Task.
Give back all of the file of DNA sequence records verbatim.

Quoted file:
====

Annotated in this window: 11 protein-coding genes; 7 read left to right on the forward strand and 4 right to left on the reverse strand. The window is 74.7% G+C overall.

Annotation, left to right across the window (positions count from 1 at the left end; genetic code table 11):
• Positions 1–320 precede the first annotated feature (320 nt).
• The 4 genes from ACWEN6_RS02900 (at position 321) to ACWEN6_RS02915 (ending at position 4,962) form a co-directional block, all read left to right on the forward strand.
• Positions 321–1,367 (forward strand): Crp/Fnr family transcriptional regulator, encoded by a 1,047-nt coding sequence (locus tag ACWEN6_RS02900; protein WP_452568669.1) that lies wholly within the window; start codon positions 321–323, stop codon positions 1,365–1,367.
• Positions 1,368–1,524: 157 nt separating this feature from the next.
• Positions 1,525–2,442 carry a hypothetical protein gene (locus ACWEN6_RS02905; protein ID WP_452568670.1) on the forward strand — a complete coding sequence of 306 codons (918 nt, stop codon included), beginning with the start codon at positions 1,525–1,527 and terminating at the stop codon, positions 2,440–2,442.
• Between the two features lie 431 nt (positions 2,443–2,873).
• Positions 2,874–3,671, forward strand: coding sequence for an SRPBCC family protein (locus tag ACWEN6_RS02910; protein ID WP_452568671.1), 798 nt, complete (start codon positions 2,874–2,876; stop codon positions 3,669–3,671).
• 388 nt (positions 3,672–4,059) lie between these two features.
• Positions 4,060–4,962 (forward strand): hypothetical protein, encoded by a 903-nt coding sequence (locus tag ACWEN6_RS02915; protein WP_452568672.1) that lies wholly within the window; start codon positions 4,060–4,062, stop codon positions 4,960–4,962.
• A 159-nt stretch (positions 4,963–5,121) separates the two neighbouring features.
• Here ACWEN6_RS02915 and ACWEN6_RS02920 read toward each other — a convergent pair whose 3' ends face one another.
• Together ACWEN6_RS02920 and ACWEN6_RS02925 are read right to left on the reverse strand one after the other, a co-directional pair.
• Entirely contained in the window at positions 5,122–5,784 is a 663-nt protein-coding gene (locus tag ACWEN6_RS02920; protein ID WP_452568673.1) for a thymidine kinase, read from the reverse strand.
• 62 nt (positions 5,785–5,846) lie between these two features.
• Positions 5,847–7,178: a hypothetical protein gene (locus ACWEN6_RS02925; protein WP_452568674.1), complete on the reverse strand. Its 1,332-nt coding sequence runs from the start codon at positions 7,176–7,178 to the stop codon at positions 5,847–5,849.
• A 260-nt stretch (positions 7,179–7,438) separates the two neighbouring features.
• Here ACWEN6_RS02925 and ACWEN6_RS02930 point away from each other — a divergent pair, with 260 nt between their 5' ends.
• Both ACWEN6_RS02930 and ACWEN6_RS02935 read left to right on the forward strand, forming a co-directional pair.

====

Annotated in this window: 11 protein-coding genes; 7 read left to right on the forward strand and 4 right to left on the reverse strand. The window is 74.7% G+C overall.

Annotation, left to right across the window (positions count from 1 at the left end; genetic code table 11):
• Positions 1–320 precede the first annotated feature (320 nt).
• The 4 genes from ACWEN6_RS02900 (at position 321) to ACWEN6_RS02915 (ending at position 4,962) form a co-directional block, all read left to right on the forward strand.
• Positions 321–1,367 (forward strand): Crp/Fnr family transcriptional regulator, encoded by a 1,047-nt coding sequence (locus tag ACWEN6_RS02900; protein WP_452568669.1) that lies wholly within the window; start codon positions 321–323, stop codon positions 1,365–1,367.
• Positions 1,368–1,524: 157 nt separating this feature from the next.
• Positions 1,525–2,442 carry a hypothetical protein gene (locus ACWEN6_RS02905; protein ID WP_452568670.1) on the forward strand — a complete coding sequence of 306 codons (918 nt, stop codon included), beginning with the start codon at positions 1,525–1,527 and terminating at the stop codon, positions 2,440–2,442.
• Between the two features lie 431 nt (positions 2,443–2,873).
• Positions 2,874–3,671, forward strand: coding sequence for an SRPBCC family protein (locus tag ACWEN6_RS02910; protein ID WP_452568671.1), 798 nt, complete (start codon positions 2,874–2,876; stop codon positions 3,669–3,671).
• 388 nt (positions 3,672–4,059) lie between these two features.
• Positions 4,060–4,962 (forward strand): hypothetical protein, encoded by a 903-nt coding sequence (locus tag ACWEN6_RS02915; protein WP_452568672.1) that lies wholly within the window; start codon positions 4,060–4,062, stop codon positions 4,960–4,962.
• A 159-nt stretch (positions 4,963–5,121) separates the two neighbouring features.
• Here ACWEN6_RS02915 and ACWEN6_RS02920 read toward each other — a convergent pair whose 3' ends face one another.
• Together ACWEN6_RS02920 and ACWEN6_RS02925 are read right to left on the reverse strand one after the other, a co-directional pair.
• Entirely contained in the window at positions 5,122–5,784 is a 663-nt protein-coding gene (locus tag ACWEN6_RS02920; protein ID WP_452568673.1) for a thymidine kinase, read from the reverse strand.
• 62 nt (positions 5,785–5,846) lie between these two features.
• Positions 5,847–7,178: a hypothetical protein gene (locus ACWEN6_RS02925; protein WP_452568674.1), complete on the reverse strand. Its 1,332-nt coding sequence runs from the start codon at positions 7,176–7,178 to the stop codon at positions 5,847–5,849.
• A 260-nt stretch (positions 7,179–7,438) separates the two neighbouring features.
• Here ACWEN6_RS02925 and ACWEN6_RS02930 point away from each other — a divergent pair, with 260 nt between their 5' ends.
• Both ACWEN6_RS02930 and ACWEN6_RS02935 read left to right on the forward strand, forming a co-directional pair.